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Modern Mysteries

FBI gives up on DB Cooper hijacking mystery

By T.K. Randall
July 13, 2016 · Comment icon 29 comments

We may now never know what happened to DB Cooper. Image Credit: PD / US Government
Officials have finally admitted defeat after failing to solve the case of a 1971 airline hijacking.
Described as the 'longest and most exhaustive investigation' in US history, the hunt for the mysterious individual known as DB Cooper has spanned over five decades.

The original incident began when a man, who at the time went by the name Dan Cooper, boarded Northwest Orient Airlines Flight 305 to travel from Portland to Seattle.

During the trip Cooper called over one of the flight attendants and asked them to write out a note declaring that he had a bomb in his briefcase and that the plane was being hijacked.
When the aircraft stopped at Tacoma International Airport he allowed the passengers to leave in exchange for four parachutes and the sum of $200,000 in cash.

After the plane had taken off again, Cooper strapped the bag of money to himself, put on one of the parachutes and jumped out somewhere between Seattle and Reno. No trace of him was ever found.

Some believe that Cooper had perished after jumping from the plane while others believe that he had survived and had used the stolen money to change his identity and disappear off the grid.

Either way the trail has remained cold for years and the FBI have finally given up looking for him.

Source: Russia Today | Comments (29)

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Recent comments on this story
Comment icon #20 Posted by Maureen_jacobs 7 years ago
Still, it is rather impressive the way he pulled it off.  If there were casualties, I may think differently, but it was brilliant!
Comment icon #21 Posted by danielost 7 years ago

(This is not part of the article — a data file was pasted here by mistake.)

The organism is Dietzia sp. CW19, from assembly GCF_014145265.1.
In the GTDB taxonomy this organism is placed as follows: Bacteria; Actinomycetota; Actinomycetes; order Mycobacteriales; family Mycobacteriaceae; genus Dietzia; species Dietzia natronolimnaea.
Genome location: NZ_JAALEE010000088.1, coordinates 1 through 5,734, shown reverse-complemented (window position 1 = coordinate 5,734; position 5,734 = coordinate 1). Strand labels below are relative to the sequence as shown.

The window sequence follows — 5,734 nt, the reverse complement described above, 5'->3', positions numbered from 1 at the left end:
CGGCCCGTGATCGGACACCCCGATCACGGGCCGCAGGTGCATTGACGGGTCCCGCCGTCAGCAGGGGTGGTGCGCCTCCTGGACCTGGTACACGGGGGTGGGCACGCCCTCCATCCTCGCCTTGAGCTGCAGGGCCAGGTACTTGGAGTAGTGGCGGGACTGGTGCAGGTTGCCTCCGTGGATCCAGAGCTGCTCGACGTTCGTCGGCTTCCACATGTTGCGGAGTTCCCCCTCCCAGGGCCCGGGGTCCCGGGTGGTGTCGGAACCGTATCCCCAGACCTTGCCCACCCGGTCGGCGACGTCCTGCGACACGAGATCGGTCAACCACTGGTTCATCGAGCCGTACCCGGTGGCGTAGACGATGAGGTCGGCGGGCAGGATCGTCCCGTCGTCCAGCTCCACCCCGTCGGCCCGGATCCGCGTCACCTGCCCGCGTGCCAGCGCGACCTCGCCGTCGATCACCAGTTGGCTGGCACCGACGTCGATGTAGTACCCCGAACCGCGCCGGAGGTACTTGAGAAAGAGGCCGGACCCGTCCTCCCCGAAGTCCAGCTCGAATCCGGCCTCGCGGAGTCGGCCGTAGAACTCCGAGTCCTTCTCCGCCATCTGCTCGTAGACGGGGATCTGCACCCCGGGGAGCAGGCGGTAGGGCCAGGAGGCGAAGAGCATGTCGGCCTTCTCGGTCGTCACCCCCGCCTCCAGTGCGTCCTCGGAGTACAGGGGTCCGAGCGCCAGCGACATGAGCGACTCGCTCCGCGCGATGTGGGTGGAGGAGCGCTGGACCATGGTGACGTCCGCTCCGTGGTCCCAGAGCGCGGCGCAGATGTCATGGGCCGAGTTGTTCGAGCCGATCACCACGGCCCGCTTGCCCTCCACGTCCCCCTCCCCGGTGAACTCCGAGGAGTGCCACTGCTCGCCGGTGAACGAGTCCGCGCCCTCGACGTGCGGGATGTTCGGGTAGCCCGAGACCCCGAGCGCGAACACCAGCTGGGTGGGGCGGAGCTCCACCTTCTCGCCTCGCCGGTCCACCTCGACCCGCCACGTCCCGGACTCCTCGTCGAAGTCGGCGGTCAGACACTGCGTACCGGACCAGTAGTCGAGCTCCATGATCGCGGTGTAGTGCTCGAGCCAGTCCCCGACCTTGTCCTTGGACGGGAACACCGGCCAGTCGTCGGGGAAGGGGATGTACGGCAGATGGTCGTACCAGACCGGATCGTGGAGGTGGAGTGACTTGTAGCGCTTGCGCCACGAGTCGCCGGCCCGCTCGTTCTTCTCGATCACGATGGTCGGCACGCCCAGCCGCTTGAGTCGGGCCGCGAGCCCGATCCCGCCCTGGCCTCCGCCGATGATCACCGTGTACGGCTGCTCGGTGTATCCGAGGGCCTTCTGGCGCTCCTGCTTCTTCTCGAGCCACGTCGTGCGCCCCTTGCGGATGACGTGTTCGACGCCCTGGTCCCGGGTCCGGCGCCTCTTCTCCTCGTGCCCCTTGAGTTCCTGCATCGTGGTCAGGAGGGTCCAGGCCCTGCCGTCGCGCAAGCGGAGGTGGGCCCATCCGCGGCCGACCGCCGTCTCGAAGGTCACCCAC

doesn't matter anymore if he died then.  he is dead by now.
Comment icon #22 Posted by Maureen_jacobs 7 years ago
Comment icon #23 Posted by Merc14 7 years ago
$200,000 in 1971 is worth about $1.2M today
Comment icon #24 Posted by Rinna 7 years ago
For those of you who commented on the cost of finding him versus what he stole, that's an irrelevant point. Im sure the bulk of the money being spent was done at that time. And also, if someone steals your wallet and you only had 50 dollars does that mean that it's not even worth the resources of calling an Officer to come take a report? That's a slippery slope, not even for the victims of crimes, but for criminals who may assume they can get away with certain crimes because it wouldn't be worth the resources to find them.  I read an article about a police officer who put his life at risk by... [More]
Comment icon #25 Posted by Hawkin 7 years ago
The D.B. Cooper mystery definitely is ranked up there with the escapees of Alcatraz- Frank Morris and The Anglin Bros.
Comment icon #26 Posted by MissMelsWell 7 years ago
Not necessarily. He could be in his 70s or 80s. My parents were in their early 20s when DB made his jump and they're not quite 70 yet. We live in Washington, my mother was born in SW Washington so this story was always a topic in our house around the dinner table. I remember the hijacking! and I'm not quite 50 yet  I always hoped he lived. I think he could have. But it's probably pretty unlikely he survived, but I do think it was possible he could have.
Comment icon #27 Posted by Habitat 7 years ago
The parachute was probably a dud !
Comment icon #28 Posted by timewarrior 7 years ago
It was, but you have to realize this was the age before the common computer. . .to verify the money, you had to verify it by hand. . .so unless you suspected a bill. . .you'd have no reason to test it. . .Let's put it this way. . .the average life span for a $20 bill is 7.9 years. . .so less than a decade after the jump. . .if the money had been put into circulation, it would have already been sent back to the treasure and destroyed by now. . .and I doubt the treasury recorded or verify the serial numbers  by hand before burning the bills. . .It would just take too much time and cost too much... [More]
Comment icon #29 Posted by Myles 7 years ago

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